MELAS mitochondrial DNA mutation A3243G reduces glutamate transport in cybrids cell lines

Jacopo C. DiFrancesco, J. Mark Cooper, Amanda Lam, Paul E. Hart, Lucio Tremolizzo, Carlo Ferrarese, Antony H. Schapira

Research output: Contribution to journalArticlepeer-review


MELAS (mitochondrial myopathy, encephalopathy, lactic acidosis and stroke-like episodes) is commonly associated with the A3243G mitochondrial DNA (mtDNA) mutation encoding the transfer RNA of leucine (UUR) (tRNA Leu(UUR)). The pathogenetic mechanisms of this mutation are not completely understood. Neuronal functions are particularly vulnerable to alterations in oxidative phosphorylation, which may affect the function of the neurotransmitter glutamate, leading to excitotoxicity. In order to investigate the possible effects of A3243G upon glutamate homeostasis, we assessed glutamate uptake in osteosarcoma-derived cytoplasmic hybrids (cybrids) expressing high levels of this mutation. High-affinity Na+-dependent glutamate uptake was assessed as radioactive [3H]-glutamate influx mediated by specific excitatory amino acid transporters (EAATs). The maximal rate (Vmax) of Na+-dependent glutamate uptake was significantly reduced in all the mutant clones. Although the defect did not relate to either the mutant load or magnitude of oxidative phosphorylation defect, we found an inverse relationship between A3243G mutation load and mitochondrial ATP synthesis, without any evidence of increased cellular or mitochondrial free radical production in these A3243G clones. These data suggest that a defect of glutamate transport in MELAS neurons may be due to decreased energy production and might be involved in mediating the pathogenic effects of the A3243G mtDNA mutation.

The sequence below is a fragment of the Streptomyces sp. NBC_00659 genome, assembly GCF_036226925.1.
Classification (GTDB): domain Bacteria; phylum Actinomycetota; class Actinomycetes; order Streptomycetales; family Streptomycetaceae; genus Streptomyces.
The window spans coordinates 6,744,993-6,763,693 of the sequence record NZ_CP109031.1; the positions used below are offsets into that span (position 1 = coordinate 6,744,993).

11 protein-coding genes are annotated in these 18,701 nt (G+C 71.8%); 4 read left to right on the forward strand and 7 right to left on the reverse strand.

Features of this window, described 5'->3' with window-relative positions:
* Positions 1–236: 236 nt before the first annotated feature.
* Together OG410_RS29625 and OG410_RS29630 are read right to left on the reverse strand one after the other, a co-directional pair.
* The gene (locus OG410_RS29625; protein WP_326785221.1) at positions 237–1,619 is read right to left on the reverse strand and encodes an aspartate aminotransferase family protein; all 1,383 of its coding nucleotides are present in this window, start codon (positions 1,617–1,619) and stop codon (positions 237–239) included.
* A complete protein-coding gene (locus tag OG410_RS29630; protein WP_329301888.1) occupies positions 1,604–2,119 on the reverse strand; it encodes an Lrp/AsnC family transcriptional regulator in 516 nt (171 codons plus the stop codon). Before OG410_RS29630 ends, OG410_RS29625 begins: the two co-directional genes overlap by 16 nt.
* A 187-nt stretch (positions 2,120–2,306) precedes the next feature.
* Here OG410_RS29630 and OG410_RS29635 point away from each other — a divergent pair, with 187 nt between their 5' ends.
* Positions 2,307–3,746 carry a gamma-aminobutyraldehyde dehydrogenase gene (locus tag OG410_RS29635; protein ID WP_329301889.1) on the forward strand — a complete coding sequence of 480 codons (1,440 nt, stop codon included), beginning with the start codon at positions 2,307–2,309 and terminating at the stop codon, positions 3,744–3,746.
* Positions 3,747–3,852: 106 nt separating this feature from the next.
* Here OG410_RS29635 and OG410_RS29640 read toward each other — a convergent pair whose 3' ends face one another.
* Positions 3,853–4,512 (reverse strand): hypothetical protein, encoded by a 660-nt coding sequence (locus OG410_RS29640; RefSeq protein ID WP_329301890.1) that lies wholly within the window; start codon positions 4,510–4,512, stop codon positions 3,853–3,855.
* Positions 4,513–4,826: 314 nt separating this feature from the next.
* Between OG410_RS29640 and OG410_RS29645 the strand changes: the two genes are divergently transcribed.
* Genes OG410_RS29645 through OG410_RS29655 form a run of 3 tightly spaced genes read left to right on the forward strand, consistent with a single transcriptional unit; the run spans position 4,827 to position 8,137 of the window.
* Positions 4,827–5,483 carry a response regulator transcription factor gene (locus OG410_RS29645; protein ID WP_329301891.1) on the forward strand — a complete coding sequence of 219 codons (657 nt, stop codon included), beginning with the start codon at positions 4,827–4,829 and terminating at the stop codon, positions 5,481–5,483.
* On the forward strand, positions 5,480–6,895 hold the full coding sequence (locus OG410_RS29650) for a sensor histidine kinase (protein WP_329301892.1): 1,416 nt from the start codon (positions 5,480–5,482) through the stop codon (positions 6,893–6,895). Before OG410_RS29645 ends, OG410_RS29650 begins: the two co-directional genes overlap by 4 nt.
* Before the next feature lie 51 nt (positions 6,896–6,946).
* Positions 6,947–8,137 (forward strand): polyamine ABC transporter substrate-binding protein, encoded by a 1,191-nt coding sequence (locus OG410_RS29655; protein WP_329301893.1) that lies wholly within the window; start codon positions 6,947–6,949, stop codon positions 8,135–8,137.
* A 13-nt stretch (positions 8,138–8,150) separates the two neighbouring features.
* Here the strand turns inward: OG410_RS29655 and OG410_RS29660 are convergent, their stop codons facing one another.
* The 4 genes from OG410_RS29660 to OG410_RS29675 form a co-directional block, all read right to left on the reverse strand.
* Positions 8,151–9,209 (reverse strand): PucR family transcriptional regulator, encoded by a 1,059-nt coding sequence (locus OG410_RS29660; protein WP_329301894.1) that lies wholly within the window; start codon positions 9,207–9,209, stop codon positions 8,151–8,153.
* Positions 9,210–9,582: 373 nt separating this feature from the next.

Original languageEnglish
Pages (from-to)152-156
Number of pages5
JournalExperimental Neurology
Issue number1
Publication statusPublished - Jul 2008


  • A3243G
  • Cybrid
  • Excitotoxicity
  • Glutamate
  • Mitochondria

ASJC Scopus subject areas

  • Neurology
  • Neuroscience(all)


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